And glass, and rags, and paper boxes
Traded sacrificially for pigskin
And one boy would keep it
He kicked it when everything was against him.
He kicked it high.
And the street bought a football with dreams it couldn't afford.
And a boy promised his mother in a time when he couldn't.
But he did it with glass, and rags, and paper boxes.
And cheers, and lights, and adoring fans
Traded for the quiet celebration away from the noise
And one boy would walk alone
He played and everyone screamed with triumph.
He played it and won.
And the game bought a future with the glory he couldn't touch.
And a boy full of spirits with his father's words
Without cheers, and lights, and adoring fans.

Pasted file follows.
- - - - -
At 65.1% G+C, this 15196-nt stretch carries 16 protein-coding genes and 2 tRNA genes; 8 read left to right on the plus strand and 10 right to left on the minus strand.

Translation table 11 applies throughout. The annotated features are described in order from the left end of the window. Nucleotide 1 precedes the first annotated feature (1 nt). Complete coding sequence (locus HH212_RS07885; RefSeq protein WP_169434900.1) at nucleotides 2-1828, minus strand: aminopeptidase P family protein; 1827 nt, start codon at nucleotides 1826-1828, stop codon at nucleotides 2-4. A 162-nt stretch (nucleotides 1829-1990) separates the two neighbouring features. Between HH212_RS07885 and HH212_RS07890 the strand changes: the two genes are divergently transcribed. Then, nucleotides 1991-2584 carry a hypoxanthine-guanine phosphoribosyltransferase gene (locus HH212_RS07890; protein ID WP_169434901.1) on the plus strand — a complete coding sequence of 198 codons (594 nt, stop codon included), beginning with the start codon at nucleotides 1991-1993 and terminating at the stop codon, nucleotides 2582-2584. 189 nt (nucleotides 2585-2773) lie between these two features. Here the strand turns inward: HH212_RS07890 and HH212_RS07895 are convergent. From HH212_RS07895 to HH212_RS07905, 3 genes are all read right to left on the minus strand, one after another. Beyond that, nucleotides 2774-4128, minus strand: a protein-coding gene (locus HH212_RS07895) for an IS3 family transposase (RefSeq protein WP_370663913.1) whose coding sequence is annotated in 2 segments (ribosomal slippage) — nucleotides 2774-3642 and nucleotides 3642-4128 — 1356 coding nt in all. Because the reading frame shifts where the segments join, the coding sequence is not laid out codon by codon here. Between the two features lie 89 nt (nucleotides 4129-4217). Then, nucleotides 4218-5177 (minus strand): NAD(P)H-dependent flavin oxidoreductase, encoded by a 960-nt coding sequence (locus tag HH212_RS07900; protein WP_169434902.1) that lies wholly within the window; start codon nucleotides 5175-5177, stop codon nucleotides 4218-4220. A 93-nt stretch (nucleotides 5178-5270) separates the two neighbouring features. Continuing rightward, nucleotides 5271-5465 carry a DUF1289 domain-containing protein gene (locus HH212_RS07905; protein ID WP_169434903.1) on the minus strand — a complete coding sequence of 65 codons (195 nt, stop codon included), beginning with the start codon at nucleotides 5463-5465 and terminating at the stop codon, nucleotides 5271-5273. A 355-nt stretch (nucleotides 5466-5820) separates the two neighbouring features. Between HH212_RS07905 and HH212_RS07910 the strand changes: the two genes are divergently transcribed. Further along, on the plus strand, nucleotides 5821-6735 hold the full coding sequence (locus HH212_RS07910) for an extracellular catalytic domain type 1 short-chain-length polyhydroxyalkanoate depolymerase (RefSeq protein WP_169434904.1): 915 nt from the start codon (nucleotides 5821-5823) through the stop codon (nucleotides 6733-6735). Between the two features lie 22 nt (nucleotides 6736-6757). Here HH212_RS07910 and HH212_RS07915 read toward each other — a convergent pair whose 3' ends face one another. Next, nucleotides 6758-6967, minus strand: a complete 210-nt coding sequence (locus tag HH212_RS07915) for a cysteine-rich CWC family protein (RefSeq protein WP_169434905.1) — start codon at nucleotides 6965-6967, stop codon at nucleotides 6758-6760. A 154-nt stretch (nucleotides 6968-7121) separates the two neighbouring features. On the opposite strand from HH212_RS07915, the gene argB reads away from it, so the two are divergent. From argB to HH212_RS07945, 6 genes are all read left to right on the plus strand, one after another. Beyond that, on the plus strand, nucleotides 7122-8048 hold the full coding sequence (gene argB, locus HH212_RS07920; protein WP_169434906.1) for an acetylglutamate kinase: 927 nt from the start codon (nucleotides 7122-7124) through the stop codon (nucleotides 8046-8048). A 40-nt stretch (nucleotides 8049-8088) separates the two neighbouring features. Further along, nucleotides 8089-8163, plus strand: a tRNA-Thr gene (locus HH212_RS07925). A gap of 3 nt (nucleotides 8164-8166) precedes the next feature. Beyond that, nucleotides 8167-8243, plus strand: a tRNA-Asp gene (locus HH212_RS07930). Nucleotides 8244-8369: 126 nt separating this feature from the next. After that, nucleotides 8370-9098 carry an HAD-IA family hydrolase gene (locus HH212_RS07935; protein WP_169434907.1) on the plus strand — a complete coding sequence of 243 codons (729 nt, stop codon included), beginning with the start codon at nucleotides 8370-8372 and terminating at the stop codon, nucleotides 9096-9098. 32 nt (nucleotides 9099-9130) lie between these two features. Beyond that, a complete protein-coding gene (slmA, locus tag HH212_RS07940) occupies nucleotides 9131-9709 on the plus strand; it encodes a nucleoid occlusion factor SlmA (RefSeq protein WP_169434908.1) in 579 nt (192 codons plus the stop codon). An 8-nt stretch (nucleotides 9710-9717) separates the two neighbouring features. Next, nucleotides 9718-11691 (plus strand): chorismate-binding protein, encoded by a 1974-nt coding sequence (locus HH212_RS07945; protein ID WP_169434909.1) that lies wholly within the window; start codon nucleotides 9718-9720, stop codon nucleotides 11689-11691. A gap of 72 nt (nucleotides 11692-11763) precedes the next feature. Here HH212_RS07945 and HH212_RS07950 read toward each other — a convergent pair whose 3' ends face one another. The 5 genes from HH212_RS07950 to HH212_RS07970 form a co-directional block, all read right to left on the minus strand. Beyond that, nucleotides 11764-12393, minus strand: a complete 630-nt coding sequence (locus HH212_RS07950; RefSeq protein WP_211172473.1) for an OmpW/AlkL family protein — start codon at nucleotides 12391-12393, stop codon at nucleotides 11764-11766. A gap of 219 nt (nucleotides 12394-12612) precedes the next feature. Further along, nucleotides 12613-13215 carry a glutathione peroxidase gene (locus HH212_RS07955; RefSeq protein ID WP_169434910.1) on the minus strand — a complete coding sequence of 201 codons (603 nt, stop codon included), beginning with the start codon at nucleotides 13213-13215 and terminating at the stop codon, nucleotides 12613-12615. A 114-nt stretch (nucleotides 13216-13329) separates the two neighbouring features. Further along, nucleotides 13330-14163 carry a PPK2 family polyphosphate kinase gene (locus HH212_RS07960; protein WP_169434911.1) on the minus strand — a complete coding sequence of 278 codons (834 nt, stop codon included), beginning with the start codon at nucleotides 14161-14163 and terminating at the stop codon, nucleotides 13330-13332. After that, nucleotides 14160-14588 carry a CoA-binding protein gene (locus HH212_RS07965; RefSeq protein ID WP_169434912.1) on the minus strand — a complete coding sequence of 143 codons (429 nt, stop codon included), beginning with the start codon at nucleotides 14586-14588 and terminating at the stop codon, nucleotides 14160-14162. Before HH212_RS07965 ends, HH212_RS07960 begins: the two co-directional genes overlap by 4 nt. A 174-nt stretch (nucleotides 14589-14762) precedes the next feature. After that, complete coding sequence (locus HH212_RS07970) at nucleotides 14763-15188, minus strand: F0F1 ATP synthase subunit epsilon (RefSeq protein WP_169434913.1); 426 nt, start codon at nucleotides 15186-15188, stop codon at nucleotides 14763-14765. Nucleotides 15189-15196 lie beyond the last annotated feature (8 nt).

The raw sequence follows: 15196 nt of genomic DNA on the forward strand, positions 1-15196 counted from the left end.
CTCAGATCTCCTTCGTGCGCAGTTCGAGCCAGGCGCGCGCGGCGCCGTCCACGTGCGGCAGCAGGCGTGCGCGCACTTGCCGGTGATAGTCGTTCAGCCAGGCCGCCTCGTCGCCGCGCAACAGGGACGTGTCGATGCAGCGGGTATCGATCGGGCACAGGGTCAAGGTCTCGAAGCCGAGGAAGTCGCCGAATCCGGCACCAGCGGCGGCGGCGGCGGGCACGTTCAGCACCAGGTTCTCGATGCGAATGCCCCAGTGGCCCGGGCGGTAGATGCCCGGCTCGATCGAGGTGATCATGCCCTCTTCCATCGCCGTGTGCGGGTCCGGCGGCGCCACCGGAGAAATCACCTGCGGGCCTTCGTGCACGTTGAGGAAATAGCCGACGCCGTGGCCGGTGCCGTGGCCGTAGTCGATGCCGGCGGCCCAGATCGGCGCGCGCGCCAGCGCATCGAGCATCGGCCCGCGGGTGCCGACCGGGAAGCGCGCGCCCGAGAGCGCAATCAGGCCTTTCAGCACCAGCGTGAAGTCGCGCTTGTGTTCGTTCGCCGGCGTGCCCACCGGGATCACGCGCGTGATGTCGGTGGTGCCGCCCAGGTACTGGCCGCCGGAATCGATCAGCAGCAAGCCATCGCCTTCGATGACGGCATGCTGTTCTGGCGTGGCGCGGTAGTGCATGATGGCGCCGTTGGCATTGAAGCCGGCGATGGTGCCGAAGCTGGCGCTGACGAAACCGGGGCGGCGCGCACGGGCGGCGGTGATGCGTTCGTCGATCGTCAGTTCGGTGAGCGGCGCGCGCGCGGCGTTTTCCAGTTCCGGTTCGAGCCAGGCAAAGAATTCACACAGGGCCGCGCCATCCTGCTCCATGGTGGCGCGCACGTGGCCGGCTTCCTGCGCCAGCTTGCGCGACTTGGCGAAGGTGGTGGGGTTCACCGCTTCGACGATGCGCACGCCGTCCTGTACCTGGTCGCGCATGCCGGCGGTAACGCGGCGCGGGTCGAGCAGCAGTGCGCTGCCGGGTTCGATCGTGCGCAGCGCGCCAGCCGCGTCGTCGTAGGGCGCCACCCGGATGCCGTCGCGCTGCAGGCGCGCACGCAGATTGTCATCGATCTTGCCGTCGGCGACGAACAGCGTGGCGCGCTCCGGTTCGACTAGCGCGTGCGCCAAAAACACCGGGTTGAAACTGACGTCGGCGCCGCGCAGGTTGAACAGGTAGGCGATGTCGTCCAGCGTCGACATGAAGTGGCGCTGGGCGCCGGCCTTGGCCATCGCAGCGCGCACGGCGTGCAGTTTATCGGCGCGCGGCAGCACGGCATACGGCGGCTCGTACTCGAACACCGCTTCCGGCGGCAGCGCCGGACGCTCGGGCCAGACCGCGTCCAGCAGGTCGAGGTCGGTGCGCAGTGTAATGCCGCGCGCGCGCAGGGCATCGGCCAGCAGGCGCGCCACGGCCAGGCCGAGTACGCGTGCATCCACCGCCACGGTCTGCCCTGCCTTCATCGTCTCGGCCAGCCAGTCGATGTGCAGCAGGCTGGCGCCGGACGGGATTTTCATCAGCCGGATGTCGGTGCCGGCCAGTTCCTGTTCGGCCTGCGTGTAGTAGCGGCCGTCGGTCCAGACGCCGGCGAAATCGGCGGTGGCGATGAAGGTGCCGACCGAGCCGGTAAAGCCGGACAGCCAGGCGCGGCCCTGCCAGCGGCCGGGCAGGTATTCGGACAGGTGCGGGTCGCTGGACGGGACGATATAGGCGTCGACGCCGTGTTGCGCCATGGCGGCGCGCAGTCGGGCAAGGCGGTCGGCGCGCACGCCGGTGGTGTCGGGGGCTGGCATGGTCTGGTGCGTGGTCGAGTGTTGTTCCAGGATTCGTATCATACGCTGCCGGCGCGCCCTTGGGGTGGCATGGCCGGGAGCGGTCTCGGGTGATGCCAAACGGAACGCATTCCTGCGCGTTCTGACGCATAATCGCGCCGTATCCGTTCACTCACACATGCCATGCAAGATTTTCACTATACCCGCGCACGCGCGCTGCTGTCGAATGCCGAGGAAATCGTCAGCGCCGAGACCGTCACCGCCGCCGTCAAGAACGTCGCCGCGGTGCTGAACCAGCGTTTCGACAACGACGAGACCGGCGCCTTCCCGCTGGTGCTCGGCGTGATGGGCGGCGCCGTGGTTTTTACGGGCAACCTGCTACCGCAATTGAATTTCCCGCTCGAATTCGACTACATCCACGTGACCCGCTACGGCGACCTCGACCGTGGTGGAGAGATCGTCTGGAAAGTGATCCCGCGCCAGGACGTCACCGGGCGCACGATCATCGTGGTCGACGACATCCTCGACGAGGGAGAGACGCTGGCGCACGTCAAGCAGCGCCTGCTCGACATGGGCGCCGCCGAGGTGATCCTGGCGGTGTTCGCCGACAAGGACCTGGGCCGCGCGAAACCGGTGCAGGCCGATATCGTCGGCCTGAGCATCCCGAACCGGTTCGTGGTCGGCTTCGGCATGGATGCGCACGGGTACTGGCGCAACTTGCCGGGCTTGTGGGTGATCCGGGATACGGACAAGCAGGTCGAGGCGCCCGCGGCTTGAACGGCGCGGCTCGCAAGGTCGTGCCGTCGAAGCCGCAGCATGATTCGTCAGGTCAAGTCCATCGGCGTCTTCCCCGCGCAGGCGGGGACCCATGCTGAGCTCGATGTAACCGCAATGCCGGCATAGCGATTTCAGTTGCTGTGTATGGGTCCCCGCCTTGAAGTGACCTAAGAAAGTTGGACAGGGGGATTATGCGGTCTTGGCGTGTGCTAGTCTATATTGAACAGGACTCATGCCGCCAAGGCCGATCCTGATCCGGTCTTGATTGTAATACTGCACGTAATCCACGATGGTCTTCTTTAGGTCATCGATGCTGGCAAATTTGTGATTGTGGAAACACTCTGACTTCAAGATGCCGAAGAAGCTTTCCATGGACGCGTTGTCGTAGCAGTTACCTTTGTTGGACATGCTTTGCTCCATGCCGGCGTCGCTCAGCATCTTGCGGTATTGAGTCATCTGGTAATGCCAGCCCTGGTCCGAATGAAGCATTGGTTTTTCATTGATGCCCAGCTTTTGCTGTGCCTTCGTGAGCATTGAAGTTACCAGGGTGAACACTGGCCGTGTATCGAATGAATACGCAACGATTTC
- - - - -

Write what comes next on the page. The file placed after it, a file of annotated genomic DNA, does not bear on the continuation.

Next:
Yesterday, I became aware of how "American" I really am. I had always suspected as much, but I officially knew when I began pouting after realizing that President Obama's "Jobs" speech was going to cut into the beginning of the first game of the NFL season. I'm semi-ashamed to admit that, but not quite ashamed enough to actually not admit it. Anyway, congratulations to Green Bay (I knew you guys were going to make it!), and in the spirit of the season I wrote the poem featured above. I wrote it while reading The Gridiron Gauntlet: The Story of the Men Who Integrated Pro-Football in Their Own Words and read about George Taliaferro (who is officially the first African-American drafted by the NFL). Anyway, there is a beautiful story of George and the kids in his neighborhood collecting enough money together to purchase a football in order to form their own team, which they named The Madison Street Tigers. So, I wrote about it. (UGH! Lengthy explanation. Sorry about that)